I don’t know about you, but I’m one of those people that can watch and re-watch a good YouTube series more times than I can count. And I ain’t changing for nobody!
A creator of multiple inventive FIFA series in his time, Spencer Owen (‘Spencer FC’) really did something with ‘The Zarate Kid’. Treating us all to a format which morphed the randomness of FIFA packs with the satisfaction of seeing out a ‘Career Mode’, we were all collectively introduced to the player right at the heart and centre of the action.
The focus for this innovation (and brilliant title, might I add) was ex-West Ham United and Argentina striker Mauro Zarate. At the time, the forward had signed a three-year contract with the Hammers (though he would only end up serving one), which was music to Owen’s ears – who’d been waxing lyrical about the once-wonderkid’s talents long before he wound up at his favourite team. So, all in all, it was a series tailor-made for the ex-Copa 90 personality.
On the game, the digitised version of Mauro Zarate had some of the most definable hallmarks one needs to be successful … on FIFA. He was skilful, difficult to keep up with on the turn and had a finesse shot as delicate as his knuckle ball was firm. Certainly an arsenal of skills that Spencer more than worked with throughout the filming of ‘The Zarate Kid’ – with his ‘Ultimate Team’ improving in stature game-by-game as a result.
Though, where Spencer could use FIFA Points to improve the team around the Argentine to make better use of his abilities against stronger opposition, Mauro Zarate was somewhat left out of most forms of ‘comfort zones’ when his real life self was put in front of the Upton Park faithful in the big, bad world of the English Premier League.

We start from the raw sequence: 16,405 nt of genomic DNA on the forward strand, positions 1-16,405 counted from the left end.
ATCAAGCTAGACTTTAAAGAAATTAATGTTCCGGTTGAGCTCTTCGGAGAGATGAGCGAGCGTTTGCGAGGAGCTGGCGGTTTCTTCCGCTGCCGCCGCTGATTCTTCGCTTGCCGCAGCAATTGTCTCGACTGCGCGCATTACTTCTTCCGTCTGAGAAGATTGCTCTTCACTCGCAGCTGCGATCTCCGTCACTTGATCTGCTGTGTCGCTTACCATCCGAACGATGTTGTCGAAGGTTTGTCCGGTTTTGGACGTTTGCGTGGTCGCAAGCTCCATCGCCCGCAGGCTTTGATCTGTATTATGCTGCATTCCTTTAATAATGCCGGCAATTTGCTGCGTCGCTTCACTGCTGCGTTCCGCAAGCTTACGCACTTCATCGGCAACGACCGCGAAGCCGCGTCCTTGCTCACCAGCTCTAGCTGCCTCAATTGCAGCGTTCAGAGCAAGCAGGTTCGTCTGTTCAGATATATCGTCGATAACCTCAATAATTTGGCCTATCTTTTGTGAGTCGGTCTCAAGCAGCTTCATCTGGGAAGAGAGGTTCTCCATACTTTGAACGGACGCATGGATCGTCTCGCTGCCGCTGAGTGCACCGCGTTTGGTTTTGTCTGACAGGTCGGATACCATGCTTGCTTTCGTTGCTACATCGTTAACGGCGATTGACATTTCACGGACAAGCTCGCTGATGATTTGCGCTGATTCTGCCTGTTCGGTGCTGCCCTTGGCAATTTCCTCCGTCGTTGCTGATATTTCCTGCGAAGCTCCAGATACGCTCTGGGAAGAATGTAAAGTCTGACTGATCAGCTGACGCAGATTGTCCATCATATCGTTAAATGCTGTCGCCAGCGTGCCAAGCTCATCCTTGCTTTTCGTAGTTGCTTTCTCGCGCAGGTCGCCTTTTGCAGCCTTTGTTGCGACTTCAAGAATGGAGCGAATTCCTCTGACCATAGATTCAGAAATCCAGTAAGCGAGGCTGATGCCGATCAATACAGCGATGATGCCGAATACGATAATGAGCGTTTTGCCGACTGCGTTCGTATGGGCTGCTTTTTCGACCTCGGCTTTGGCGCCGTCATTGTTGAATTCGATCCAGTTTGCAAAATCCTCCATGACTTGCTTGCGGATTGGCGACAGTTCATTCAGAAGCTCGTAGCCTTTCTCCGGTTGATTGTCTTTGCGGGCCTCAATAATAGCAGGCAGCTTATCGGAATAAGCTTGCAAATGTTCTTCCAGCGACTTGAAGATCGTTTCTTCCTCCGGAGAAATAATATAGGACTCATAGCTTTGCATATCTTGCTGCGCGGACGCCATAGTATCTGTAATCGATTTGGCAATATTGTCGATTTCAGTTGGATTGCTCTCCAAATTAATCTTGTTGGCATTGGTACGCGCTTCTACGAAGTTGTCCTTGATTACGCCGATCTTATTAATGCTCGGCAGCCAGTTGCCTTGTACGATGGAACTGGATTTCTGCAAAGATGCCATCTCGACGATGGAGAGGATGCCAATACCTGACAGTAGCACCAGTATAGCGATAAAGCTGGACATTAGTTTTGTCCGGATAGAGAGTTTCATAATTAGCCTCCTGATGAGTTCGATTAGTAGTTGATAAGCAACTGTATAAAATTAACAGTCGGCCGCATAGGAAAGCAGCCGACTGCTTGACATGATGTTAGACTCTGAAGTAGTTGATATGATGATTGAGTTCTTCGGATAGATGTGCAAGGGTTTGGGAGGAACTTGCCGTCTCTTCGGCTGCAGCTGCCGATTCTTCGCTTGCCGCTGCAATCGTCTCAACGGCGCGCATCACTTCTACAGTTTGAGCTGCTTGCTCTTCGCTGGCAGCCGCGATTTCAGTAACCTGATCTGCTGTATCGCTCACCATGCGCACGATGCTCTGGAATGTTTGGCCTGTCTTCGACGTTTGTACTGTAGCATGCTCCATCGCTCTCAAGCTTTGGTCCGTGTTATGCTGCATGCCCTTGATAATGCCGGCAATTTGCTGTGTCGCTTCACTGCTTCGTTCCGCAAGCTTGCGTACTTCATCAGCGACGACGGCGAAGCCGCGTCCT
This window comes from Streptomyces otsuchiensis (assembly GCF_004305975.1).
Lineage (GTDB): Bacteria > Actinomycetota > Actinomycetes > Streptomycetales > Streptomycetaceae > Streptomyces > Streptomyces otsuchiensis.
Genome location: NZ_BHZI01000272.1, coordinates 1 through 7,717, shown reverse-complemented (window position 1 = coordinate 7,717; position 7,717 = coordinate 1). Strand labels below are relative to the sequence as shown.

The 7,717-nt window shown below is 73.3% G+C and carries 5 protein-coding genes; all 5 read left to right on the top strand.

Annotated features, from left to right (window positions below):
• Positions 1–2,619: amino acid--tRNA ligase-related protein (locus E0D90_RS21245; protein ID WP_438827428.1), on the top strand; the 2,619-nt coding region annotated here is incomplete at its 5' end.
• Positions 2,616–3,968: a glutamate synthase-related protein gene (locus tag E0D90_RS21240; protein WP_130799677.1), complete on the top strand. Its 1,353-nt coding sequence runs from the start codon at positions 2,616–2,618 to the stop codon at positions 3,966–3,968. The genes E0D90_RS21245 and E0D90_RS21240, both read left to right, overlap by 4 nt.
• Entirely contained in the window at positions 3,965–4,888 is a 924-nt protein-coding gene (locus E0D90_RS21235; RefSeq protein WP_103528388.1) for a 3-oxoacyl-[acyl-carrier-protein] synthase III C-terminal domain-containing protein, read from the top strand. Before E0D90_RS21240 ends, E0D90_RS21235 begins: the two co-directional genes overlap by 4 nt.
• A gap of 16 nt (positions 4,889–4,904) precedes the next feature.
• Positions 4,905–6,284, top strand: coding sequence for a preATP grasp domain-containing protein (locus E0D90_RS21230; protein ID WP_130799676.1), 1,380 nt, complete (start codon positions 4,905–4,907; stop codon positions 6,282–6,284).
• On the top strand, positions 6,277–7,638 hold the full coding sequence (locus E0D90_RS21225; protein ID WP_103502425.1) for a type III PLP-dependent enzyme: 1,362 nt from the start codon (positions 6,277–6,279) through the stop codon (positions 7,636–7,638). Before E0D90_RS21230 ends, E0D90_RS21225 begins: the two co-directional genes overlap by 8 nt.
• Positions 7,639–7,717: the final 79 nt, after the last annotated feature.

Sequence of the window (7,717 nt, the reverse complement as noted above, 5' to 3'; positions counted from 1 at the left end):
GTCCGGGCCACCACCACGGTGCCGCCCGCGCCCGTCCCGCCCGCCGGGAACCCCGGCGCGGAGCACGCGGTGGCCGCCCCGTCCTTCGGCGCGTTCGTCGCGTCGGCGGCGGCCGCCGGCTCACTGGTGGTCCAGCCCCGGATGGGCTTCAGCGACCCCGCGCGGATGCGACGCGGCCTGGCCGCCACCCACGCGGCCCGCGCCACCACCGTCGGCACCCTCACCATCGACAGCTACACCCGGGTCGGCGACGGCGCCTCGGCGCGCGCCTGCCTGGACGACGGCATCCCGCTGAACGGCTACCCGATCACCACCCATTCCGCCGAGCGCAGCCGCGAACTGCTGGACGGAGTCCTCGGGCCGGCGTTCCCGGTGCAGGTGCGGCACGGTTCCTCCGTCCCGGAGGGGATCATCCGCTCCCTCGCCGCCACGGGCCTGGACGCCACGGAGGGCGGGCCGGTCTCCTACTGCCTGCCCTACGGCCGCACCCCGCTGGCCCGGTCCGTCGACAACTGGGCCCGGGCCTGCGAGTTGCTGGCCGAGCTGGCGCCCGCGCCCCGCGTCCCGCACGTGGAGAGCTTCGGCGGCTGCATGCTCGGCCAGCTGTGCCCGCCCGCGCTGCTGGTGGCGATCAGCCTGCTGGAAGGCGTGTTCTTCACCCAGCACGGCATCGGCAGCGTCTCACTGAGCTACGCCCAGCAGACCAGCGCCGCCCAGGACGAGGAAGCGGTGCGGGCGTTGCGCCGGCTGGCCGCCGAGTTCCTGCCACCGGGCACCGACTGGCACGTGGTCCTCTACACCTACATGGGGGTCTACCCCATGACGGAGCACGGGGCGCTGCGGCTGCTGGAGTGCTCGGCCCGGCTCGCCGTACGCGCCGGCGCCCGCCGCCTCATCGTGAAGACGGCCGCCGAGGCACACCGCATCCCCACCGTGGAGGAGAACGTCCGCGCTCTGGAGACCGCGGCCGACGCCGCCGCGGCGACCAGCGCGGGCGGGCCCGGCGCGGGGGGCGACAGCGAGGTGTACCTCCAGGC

Historically a competition ‘not for the feint of heart’, the game has come on leaps and bounds to accommodate for players cuter and less restrictive than those who triumphed in times gone by. And so it appeared to be, when Mauro founds some space in the opening game of the 2014/15 season against Queen’s Park Rangers, before unleashing an impressive half-volley from distance to confirm a 3-1 away win.
However, what should have been the lighting of the torch in what would turn out to be a great period of Mauro Zarate’s career in London – not too dissimilar from another Argentine who set the stadium alight during his time there – he was set to learn a lesson about how difficult it is to incorporate juxtaposing systems in football.
Making a name for himself in that ‘Trequartista’ position every self-respecting Football Manager gamer knows and loves, ‘The Zarate Kid’ was most comfortable when deployed in that ‘do whatever you want, just get us into the penalty area’ position with his eyes set firmly on the opposition goal. In fact, his preceding (and most successful to date) campaign with Velez Sarsfeld serves to confirm his preference on the football pitch.
But, as we know, our game doesn’t work like that. Sometimes you are made to work within a system that doesn’t work for you, and that’s what ultimately stifled Zarate’s time in claret and blue. Where not even a relegation-threatened spell with Q.P.R. could fix it. Because that fixes everything, right? No? No.
Alas, Zarate wouldn’t go anywhere near the heights he achieved with EA and Spencer Owen for the 2014/15 season. But his name will go down in e-football folklore thanks to his mere affiliation with West Ham and how that enabled Spencer to go ahead and give him that right. All’s well that ends well, right?